New Orleans point guard Chris Paul is through surprising people. No one is shocked by his stat lines, wondering how he’s leading the league in assists and steals (the first guy since John Stockton to do that), or curious how the Hornets have suddenly become a contender in the very-deep Western Conference.
No, most view Paul as a bona-fide star now, one of the best young players, not just one of the best young point guards, in the game. We had a chance to speak with Paul earlier this year.
MF: You were a great performer at Wake Forest, but coming into the league, two teams passed on you. Is that still a motivating force?
Paul: Oh yeah. There were a few commentators that said I would be too small to play in the NBA. That's still something that drives me and motivates me to this day. It was something that definitely pushed me before my rookie year, when I was training. It was always in the back of my mind.
How can being a smaller guy be an advantage in the league?
I think it makes me just a little bit quicker. I’m lower to the ground, so I can react a little bit quicker. Maybe sometimes when I’m cutting through the lane, they won’t see me.
How have your expectations of yourself changed since being drafted?
Year in and year out I try to bring something different to my game and to our team. I’m a lot tougher on myself game by game. When I miss shots, when I miss free throws, I’m probably my biggest critic. I think I just expect more from myself. It just comes from learning the game more and understanding what you have to do to win.
What drives you to keep pushing for more and more success?
I don’t want to just be the best on my team or the best in the Western Conference. I think a lot about legacy. Guys like Magic Johnson, Larry Bird, Michael Jordan because, as a kid, when I’m in the backyard playing, I’m saying, “I’m being Michael Jordan.” I want one of these days for kids to be saying, “I’m trying to be like Chris Paul.”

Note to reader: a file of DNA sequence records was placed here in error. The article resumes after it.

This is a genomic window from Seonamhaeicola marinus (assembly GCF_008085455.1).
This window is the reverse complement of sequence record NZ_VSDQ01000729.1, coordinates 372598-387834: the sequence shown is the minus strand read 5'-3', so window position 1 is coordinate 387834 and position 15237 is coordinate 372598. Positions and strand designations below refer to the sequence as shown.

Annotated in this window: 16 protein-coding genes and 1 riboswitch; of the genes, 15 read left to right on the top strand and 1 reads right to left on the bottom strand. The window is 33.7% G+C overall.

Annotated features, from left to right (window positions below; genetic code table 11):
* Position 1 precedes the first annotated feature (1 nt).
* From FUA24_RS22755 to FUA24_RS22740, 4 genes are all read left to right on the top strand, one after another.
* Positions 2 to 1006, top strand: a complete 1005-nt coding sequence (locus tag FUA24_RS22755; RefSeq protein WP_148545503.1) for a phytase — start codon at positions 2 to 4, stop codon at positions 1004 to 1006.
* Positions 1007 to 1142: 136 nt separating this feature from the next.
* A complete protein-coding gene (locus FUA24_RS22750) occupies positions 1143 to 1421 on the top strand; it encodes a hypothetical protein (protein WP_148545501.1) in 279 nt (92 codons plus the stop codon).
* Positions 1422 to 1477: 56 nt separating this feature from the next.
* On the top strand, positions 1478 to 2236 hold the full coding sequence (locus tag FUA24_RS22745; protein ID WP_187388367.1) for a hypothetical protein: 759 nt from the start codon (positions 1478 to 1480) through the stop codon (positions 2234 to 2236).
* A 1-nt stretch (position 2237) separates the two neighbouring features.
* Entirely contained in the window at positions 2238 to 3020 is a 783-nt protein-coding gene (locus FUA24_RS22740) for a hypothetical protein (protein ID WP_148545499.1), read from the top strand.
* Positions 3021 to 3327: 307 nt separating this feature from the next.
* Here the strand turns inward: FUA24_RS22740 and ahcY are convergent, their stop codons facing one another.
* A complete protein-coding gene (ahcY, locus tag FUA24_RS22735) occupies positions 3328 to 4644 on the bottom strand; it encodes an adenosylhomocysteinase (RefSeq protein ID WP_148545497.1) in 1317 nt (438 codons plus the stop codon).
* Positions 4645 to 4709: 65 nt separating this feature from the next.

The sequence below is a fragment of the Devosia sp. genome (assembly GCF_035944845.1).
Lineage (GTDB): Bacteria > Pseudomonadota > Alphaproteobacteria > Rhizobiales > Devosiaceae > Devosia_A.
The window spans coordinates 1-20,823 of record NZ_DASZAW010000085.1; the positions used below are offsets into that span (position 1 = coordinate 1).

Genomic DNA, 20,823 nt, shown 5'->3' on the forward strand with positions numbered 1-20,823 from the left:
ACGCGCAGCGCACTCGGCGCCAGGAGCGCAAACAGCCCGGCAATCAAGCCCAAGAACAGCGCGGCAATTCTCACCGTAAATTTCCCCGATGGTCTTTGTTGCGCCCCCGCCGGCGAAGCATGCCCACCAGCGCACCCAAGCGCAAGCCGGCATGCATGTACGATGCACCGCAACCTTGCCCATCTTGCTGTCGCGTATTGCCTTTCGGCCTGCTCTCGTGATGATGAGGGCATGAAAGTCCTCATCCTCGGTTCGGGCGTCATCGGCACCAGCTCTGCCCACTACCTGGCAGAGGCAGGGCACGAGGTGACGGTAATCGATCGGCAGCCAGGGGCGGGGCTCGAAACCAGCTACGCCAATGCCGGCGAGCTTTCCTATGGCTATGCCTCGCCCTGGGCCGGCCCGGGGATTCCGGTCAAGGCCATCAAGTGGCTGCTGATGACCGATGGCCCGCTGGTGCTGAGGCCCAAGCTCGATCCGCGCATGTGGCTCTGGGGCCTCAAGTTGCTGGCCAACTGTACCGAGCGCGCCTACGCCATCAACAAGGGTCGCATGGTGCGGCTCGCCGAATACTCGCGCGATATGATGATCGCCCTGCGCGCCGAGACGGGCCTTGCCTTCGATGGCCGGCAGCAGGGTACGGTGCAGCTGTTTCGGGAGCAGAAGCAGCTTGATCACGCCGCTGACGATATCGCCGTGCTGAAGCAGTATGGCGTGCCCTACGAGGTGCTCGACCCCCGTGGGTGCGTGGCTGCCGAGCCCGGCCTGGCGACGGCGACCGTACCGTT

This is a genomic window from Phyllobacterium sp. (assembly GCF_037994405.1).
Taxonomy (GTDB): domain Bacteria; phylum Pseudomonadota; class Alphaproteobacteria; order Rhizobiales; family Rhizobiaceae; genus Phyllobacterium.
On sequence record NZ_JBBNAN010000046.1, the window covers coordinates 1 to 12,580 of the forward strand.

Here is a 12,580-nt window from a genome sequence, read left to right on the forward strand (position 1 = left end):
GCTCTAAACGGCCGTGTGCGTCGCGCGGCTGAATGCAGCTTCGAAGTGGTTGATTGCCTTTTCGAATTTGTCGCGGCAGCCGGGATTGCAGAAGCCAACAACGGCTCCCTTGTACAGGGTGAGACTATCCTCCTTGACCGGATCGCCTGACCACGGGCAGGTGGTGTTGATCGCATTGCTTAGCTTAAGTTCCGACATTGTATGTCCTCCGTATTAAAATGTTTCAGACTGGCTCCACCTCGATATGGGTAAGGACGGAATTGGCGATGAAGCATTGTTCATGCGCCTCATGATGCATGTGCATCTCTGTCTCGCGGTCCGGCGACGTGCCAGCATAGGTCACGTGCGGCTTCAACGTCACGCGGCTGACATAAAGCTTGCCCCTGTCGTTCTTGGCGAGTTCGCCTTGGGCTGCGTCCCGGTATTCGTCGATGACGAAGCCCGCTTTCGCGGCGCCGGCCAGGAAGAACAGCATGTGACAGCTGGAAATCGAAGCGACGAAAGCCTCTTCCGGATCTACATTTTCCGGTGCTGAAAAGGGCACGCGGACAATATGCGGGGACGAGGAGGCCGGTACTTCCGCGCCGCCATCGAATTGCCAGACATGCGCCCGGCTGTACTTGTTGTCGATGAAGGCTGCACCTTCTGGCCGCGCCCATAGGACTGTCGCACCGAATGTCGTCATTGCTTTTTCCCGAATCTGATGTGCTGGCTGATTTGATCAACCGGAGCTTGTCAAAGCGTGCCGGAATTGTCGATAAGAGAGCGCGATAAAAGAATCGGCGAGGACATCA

Do you take any solace in having a good game, even if the Hornets lose? Do stats matter, at all?
No. And that’s the nature of the position that I play. Point guards are quarterback of the team. If I have 35 points, 15 assists and we lose, I didn’t do my job.
What kind of program are you on? How often are you lifting? Can lift heavy and hard during the season?
Preseason I lift pretty hard, but in the season you’re playing too much. Lately, my elbows have been bothering me, so I haven’t lifted as much. One thing I do constantly is work on my core. I’m always doing different ab work, like on the physioball or using the med balls. As a guard I’m coming off ball screens, getting into the lane every game, so balance is something that I really need.
Do you do anything besides the balance work in the weight room to improve your quickness?
Yeah, legs. For all the basketball that I’ve played this past summer and for all the running that I do in season, I have to make sure that I’m doing leg extensions, leg curls, different things like that.
You mentioned Michael Jordan earlier. Did you ever think that you’d be this successful, this soon?
Never. I mean, when you’re a kid you just think about playing in the NBA one day. You never think you’re going to have your own shoe in the Jordan brand. I’ve truly been blessed, and I don’t take anything for granted. It’s fun to be a part of the best shoe brand and to play basketball every day and to say that’s my way of life. I have no complaints.
This is your second Jordan shoe. How is it different than the first one?
The second one is really performance-based. It’s what I need to be effective on the court. It’s lighter. It fits really tight to my foot, because as a point guard, I like my shoes to feel like a sock. I think we did a really good job of putting different elements of my life and who I am into the shoe. That way when the consumer buys the shoe, they will learn more and more about me.
There are several small personal details in the shoe's design like the number 61 for your grandfather who was 61 years old when he died. There’s also the name of your late Wake Forest coach, Skip Prosser. How important were those men in your development as an athlete and as a man?
Very important. My grandfather was my best friend. He taught me that for everything you want to do in life, you have to work for it. He had the first African-American owned service station on North Carolina, and I worked there every summer. And I’m not here in the NBA without my college coach Skip Prosser.